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Unhappy with my IVA can I go Bankrupt?

Unhappy with my IVA can I go Bankrupt?

If you are unhappy with your IVA you can cancel it and go Bankrupt. Perhaps you have decided the IVA is not right for you or you can no longer afford the payments.

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Should you cancel your IVA and go Bankrupt?

There are different reasons why you might be unhappy with your IVA. Having considered your options more carefully since you started the Arrangement you may simply have decided it is not right for you.

Debt payments in an IVA will last for 5-6 years. In Bankruptcy they will last for 3 years. As such if you stop your IVA and go bankrupt within the first 2-3 years you might well save yourself a considerable amount.

Alternatively you may no longer be able to make reasonable payments towards your debts. If this is the case Bankruptcy could be ideal. Where you have no disposable income ongoing payments are not required.

If you are a homeowner your property might be at risk if you go bankrupt. Speak to us before deciding to cancel your IVA (0800 044 3194).

How to stop your IVA

An IVA is a legally binding agreement. However you can stop it and go Bankrupt at any time. The process is actually very simple. You just need to let the Arrangement fail.

To do this you simply stop making your monthly payments. You also need to inform your Insolvency Practitioner (IP) of your decision. They will normally ask you to confirm your instruction in writing (either by e-mail or letter).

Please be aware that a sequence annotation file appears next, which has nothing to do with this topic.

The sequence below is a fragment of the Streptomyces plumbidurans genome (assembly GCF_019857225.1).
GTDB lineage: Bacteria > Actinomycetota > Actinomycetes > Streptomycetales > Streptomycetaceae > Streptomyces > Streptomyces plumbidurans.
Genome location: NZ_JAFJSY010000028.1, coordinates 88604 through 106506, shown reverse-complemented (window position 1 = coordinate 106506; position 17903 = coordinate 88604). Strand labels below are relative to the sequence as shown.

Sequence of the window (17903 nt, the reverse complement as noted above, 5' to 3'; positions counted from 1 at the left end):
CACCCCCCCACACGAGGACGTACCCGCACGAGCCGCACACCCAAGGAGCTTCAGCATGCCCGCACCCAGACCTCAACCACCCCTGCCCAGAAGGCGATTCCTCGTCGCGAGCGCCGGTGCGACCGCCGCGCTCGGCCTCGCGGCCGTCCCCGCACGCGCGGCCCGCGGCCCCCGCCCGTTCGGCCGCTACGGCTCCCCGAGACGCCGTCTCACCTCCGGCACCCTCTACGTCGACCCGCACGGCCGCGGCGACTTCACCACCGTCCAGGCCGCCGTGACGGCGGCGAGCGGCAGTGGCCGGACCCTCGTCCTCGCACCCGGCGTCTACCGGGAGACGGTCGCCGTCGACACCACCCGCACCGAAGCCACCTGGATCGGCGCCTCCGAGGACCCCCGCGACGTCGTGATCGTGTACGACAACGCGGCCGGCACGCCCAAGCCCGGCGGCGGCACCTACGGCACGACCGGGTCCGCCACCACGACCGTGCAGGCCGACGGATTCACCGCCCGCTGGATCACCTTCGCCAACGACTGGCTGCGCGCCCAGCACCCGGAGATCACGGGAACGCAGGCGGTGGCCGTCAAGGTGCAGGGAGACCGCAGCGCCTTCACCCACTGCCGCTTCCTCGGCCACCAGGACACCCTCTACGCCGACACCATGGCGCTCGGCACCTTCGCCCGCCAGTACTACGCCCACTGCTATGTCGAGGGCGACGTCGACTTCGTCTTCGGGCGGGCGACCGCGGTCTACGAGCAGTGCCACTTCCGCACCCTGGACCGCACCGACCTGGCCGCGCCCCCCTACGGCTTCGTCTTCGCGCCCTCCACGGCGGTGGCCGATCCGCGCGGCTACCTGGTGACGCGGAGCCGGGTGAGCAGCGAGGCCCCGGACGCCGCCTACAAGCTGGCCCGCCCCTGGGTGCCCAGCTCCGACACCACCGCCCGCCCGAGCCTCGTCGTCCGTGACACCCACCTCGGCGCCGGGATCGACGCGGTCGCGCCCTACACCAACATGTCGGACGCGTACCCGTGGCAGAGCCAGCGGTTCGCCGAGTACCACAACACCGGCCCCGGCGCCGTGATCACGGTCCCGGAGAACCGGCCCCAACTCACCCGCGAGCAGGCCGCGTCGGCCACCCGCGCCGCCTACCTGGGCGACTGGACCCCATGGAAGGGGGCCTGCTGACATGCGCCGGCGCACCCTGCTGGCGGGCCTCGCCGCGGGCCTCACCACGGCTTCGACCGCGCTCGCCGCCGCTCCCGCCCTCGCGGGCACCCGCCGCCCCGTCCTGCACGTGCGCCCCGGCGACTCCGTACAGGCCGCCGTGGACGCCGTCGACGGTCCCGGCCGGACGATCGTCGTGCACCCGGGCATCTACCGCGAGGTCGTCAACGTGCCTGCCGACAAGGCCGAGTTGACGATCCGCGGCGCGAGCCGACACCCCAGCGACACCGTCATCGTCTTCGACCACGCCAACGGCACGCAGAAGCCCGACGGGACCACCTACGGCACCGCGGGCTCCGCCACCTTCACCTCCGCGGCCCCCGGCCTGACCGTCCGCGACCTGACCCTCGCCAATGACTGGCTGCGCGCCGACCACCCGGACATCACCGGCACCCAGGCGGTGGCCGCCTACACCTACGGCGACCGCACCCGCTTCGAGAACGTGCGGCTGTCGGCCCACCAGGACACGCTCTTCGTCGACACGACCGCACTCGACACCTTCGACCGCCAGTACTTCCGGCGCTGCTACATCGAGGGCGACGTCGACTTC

Once you have stopped paying you can go bankrupt at any time. There is actually no need to wait for your IP to formally terminate your IVA. They will normally do this within 3-6 months but you can go bankrupt in the mean time if you wish.

Instead of paying into your IVA you can save the money towards your Bankruptcy fee. Your creditors will not start to chase you until your IVA is terminated.

What happens to money already paid into your IVA?

Depending on the level of your monthly payments and particularly if you stop paying within the first 12-24 months most of the money you have paid in will be taken in fees. This is quite normal and is agreed with your creditors up front.

This means that if you stop your Arrangement it is likely that most if not all of your debt will remain outstanding.

The amount you owe will only have reduced if you have been in the Arrangement for some time or your monthly payments were particularly large.

The fact that your debts may not have reduced during your IVA is not a problem. The outcome of your Bankruptcy is the same regardless of the amount you owe.

Will your creditors make you Bankrupt?

After you cancel your IVA you might consider simply waiting until one of your creditors makes you bankrupt. In this way you could avoid paying the application fee. However this is very unlikely to happen.

The only creditors who will ever consider making you Bankrupt are HMRC, a trade supplier (if you are self employed) or an individual you owe money to because they bear a grudge against you.

This is because nine times out of ten once you are bankrupt it is unlikely your creditors will recover the money you owe them. Any money you are able to pay is likely to be taken by the Official Receiver in fees. As such it simply doesn’t make commercial sense.

If you own money to normal banks and credit card companies it is very unlikely they will make you bankrupt. You will need to do it yourself.


Comments 88

  1. Barrie
    21.03.2022

    My stepson is struggling to pay a IVA and wants to go bankrupt. Will the IVA people declare him bankrupt if he does’t pay or should he file for bankruptcy himself?